Knowledge adoption in post-disaster housing self-recovery

Eefje Hendriks, Aaron Opdyke

Research output: Contribution to journalArticleAcademicpeer-review

11 Citations (Scopus)
50 Downloads (Pure)


Purpose: The purpose of this study is to explore communication of hazard-resistant construction techniques after disaster in the absence of outside influence. It further aims to unpack the barriers and drivers in the adoption of knowledge processes to identify strategic recommendations to enlarge adoption of safer construction practices by local construction actors. Design/methodology/approach: This paper is based on an analysis of stakeholders’ perspectives during post-disaster reconstruction in the Philippines in the province of Busuanga after Typhoon Haiyan in 2013. Data were collected from six communities that received no external housing assistance, analyzing surveys from 220 households, 13 carpenters, 20 key actors coordinating reconstruction or recovery efforts, as well as 12 focus group discussions. Findings: This research argues for a stronger role of governmental agencies, vocational training schools and engineers. Current communication of typhoon-resistant construction knowledge is ineffective to stimulate awareness, understanding and adoption by local construction actors and self-recovering households. Research limitations/implications: The analysis in this study focuses on a small sample of communities in the west of the Philippines that are not frequently affected by typhoons. Originality/value: This is one of the few scholarly works in the Philippines focused on adoption of safer construction practices by community-based construction actors when technical housing assistance is absent.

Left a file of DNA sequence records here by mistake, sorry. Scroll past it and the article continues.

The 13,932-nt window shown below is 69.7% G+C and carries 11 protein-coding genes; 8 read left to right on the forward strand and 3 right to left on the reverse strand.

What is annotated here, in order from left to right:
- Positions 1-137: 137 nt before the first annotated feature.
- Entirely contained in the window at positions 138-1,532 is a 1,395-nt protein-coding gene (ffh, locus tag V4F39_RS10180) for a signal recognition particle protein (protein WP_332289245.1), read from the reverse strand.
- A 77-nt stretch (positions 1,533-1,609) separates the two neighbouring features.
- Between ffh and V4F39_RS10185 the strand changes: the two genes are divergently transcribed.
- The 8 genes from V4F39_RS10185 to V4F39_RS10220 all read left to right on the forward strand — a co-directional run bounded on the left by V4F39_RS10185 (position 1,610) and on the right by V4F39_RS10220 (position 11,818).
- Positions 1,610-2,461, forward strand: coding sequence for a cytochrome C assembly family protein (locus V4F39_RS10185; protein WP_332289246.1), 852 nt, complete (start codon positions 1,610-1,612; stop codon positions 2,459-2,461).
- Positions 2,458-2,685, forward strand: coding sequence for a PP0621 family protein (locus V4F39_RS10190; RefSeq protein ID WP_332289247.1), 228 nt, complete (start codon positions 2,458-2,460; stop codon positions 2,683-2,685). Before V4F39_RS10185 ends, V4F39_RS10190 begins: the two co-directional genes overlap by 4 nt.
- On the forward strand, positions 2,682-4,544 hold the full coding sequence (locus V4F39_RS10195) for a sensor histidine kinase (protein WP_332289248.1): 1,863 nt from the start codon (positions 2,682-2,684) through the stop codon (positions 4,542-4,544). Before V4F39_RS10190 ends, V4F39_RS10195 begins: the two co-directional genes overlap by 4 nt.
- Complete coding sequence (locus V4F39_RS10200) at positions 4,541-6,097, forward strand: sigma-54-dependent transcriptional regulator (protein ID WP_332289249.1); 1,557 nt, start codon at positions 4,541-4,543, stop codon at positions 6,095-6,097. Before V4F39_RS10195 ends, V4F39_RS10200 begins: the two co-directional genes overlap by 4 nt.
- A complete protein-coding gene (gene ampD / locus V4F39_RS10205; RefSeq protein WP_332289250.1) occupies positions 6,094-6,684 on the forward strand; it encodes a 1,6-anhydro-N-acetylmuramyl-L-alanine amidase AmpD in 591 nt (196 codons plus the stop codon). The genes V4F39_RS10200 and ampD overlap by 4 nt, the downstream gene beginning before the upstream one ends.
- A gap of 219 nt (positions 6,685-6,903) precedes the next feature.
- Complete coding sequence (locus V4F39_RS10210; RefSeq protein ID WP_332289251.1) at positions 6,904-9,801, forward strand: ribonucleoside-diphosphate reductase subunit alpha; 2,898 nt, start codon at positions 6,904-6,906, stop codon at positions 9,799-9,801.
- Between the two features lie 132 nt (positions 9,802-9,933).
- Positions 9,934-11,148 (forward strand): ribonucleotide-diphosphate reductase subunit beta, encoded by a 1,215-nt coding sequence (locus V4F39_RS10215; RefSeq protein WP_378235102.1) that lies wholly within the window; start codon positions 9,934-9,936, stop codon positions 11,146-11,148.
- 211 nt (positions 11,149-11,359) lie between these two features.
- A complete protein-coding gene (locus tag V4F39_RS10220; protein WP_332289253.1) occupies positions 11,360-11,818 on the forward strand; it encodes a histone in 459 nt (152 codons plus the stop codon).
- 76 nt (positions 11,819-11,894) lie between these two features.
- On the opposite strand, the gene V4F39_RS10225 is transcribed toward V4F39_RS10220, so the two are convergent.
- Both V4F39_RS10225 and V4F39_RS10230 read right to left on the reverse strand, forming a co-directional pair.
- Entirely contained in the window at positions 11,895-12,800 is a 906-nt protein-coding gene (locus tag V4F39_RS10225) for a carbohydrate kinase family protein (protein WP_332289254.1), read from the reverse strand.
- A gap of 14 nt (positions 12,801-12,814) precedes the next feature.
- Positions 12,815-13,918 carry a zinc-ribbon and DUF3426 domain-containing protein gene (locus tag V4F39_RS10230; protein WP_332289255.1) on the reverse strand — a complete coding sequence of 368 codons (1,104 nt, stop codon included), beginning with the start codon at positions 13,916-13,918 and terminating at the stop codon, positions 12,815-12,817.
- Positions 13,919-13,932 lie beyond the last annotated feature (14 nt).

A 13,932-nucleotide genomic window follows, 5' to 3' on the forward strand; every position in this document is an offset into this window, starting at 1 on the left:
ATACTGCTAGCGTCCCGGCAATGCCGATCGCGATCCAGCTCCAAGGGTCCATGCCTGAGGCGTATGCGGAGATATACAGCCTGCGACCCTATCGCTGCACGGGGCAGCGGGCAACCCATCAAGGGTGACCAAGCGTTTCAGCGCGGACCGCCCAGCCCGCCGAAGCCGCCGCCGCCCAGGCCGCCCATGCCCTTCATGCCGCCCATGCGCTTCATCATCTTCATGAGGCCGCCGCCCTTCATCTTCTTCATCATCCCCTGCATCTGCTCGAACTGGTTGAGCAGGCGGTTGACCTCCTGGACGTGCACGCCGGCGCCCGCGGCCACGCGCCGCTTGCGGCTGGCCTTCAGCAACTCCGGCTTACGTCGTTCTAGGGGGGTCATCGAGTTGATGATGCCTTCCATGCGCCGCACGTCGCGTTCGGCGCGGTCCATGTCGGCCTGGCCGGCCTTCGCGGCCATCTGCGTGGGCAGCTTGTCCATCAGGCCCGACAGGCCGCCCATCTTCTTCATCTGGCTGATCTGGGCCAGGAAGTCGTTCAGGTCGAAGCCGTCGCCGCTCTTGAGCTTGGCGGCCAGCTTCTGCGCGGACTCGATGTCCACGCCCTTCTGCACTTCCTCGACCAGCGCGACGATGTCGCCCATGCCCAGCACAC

Original languageEnglish
Pages (from-to)849-864
Number of pages16
JournalDisaster Prevention and Management: An International Journal
Issue number6
Publication statusPublished - 30 Nov 2020

Bibliographical note

Funding Information:
This research was funded by the Avans University of Applied Sciences and the Netherlands Organization for Scientific Research through the Safer Post-Disaster Self-Recovery Project, number 023011055. Any opinions, findings, conclusions or recommendations expressed do not necessarily reflect the views of the funding agencies. The authors are thankful for the indispensable support of Cordaid with the selection of case studies. The authors especially thank Eric Lopez, Anat Prag and Lorenza Camilla, Junjun Sardon, Emmanual Romasanta and Marchien Peskens for their energy, enthusiasm and professional support during the field research. This research would not have been possible without the collaboration of the governmental agencies and community members. The authors thank Jos Lichtenberg, Emile Quanjel, Henk Meijerink, Kenny Meesters and Maarten van der Veen for their feedback and suggestions in the preparation of the research study. The authors acknowledge Dennis Nijnatten, Jason Ramon Silva and Erika Palmieri for their support in the data analysis.


  • Housing
  • Knowledge adoption
  • Philippines
  • Technical guidelines


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